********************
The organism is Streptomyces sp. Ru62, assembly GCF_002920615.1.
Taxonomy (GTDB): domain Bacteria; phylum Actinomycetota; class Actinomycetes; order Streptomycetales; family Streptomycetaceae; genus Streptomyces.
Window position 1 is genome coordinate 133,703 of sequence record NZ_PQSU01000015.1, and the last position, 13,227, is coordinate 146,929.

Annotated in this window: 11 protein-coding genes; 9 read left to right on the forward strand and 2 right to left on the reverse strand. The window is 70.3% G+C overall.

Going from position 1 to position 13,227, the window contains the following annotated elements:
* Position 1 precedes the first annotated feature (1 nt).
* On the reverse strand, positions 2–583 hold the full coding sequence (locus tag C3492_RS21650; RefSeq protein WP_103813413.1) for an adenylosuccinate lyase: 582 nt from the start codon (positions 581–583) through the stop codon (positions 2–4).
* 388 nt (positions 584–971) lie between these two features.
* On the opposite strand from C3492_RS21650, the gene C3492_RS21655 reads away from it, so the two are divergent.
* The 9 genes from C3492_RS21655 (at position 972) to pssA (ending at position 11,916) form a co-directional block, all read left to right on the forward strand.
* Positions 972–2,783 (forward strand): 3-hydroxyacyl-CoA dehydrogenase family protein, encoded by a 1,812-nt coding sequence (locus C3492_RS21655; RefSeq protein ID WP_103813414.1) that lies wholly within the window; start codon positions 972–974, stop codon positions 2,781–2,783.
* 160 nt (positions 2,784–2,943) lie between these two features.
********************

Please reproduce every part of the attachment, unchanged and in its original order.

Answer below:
The organism is Streptomyces sp. Ru62, assembly GCF_002920615.1.
Taxonomy (GTDB): domain Bacteria; phylum Actinomycetota; class Actinomycetes; order Streptomycetales; family Streptomycetaceae; genus Streptomyces.
Window position 1 is genome coordinate 133,703 of sequence record NZ_PQSU01000015.1, and the last position, 13,227, is coordinate 146,929.

Annotated in this window: 11 protein-coding genes; 9 read left to right on the forward strand and 2 right to left on the reverse strand. The window is 70.3% G+C overall.

Going from position 1 to position 13,227, the window contains the following annotated elements:
* Position 1 precedes the first annotated feature (1 nt).
* On the reverse strand, positions 2–583 hold the full coding sequence (locus tag C3492_RS21650; RefSeq protein WP_103813413.1) for an adenylosuccinate lyase: 582 nt from the start codon (positions 581–583) through the stop codon (positions 2–4).
* 388 nt (positions 584–971) lie between these two features.
* On the opposite strand from C3492_RS21650, the gene C3492_RS21655 reads away from it, so the two are divergent.
* The 9 genes from C3492_RS21655 (at position 972) to pssA (ending at position 11,916) form a co-directional block, all read left to right on the forward strand.
* Positions 972–2,783 (forward strand): 3-hydroxyacyl-CoA dehydrogenase family protein, encoded by a 1,812-nt coding sequence (locus C3492_RS21655; RefSeq protein ID WP_103813414.1) that lies wholly within the window; start codon positions 972–974, stop codon positions 2,781–2,783.
* 160 nt (positions 2,784–2,943) lie between these two features.